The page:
Oral Piercings

If you are considering an oral piercing, it’s important to know the potential side-effects. Here are some of the complications that may occur:

  • Your mouth contains a lot of bacteria. Oral piercing may lead to infection
  • Your piercing may result in pain, swelling or gum tissue damage
  • Your piercing may cause chipped or cracked teeth
  • A pierced blood vessel may cause uncontrollable bleeding
  • In some cases, your swollen tongue can actually block your airway and inhibit your breathing
Recreational Drugs

Did you know that there are consequences for your oral health when you decide to use recreational drugs? It’s true! Here are some examples:

  • Tooth loss: Using tobacco, ecstasy, amphetamines and methamphetamines, can lead to the constriction of the capillaries in your gums. This affects the attachment of the bone to the tissue of your teeth and may lead to tooth loss.
  • Dry mouth: Marijuana, ecstasy, amphetamines, methamphetamines, heroin and replacement therapies may decrease the saliva production that occurs in your mouth. This will in turn, increase your risk for gum disease and tooth decay.
  • Erosion and tooth decay: Ecstasy raises your body temperature and you will want to consume sugary liquids. Marijuana and heroin also cause sugar cravings. Frequent consumption of sugary drinks and sweets will weaken your tooth enamel. Vomiting after alcohol consumption may also erode your teeth.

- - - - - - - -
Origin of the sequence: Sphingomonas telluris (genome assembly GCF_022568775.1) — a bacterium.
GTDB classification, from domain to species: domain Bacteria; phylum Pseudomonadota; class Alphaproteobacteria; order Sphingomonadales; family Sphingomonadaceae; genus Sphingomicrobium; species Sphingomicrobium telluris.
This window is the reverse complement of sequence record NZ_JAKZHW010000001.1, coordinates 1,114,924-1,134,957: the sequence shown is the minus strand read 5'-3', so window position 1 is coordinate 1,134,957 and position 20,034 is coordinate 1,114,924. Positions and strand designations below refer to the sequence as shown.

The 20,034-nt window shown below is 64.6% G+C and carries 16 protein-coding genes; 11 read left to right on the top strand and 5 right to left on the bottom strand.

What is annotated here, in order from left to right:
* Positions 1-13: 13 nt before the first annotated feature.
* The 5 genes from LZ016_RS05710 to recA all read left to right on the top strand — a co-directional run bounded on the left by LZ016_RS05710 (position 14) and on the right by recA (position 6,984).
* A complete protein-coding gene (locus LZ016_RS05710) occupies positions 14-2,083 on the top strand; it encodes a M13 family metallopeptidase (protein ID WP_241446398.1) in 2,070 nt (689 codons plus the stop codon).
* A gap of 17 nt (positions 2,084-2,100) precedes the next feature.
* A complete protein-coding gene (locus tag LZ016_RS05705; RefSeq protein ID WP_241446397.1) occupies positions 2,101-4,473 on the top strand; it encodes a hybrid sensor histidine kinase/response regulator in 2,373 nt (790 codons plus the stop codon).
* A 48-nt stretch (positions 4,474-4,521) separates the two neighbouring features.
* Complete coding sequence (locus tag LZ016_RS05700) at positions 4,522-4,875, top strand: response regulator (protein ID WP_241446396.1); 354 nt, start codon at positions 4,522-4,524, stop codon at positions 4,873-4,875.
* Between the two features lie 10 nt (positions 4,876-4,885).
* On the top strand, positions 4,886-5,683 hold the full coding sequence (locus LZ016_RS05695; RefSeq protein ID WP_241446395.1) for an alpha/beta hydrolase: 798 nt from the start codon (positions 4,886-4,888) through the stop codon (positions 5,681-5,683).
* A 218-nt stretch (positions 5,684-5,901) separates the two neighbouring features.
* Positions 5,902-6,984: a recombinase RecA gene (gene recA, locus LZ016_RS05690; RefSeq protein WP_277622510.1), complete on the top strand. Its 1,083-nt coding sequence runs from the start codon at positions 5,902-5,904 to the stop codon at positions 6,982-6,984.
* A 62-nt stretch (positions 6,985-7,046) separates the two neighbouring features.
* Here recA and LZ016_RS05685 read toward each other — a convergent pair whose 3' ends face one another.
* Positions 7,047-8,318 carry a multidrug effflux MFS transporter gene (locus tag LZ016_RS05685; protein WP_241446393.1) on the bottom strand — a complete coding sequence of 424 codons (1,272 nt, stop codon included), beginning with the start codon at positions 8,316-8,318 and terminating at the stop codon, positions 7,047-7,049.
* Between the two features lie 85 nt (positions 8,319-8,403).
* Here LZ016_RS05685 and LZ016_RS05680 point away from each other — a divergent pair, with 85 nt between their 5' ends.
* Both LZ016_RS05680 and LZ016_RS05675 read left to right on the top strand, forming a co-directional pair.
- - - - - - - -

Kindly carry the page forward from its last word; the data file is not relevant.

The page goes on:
Prescription Drugs

It’s important to be aware of how prescriptions and over-the counter-drugs may affect your oral health. For example:

  • Asthma inhalers that are high in acid can dissolve tooth enamel when used frequently
  • Cough syrups that have a high sugar content may result in tooth decay
  • Antihistamines may cause dry mouth
  • Aspirins, blood thinners and some herbal remedies may affect the ability of the blood to clot normally
The following medications may cause damage to your gums:
  • oral contraceptives
  • immunosuppressive drugs
  • chemotherapy drugs
  • anti-hypertensives
  • antihistamines

Talk to your dentist about how the prescription drugs you are taking might affect your oral health.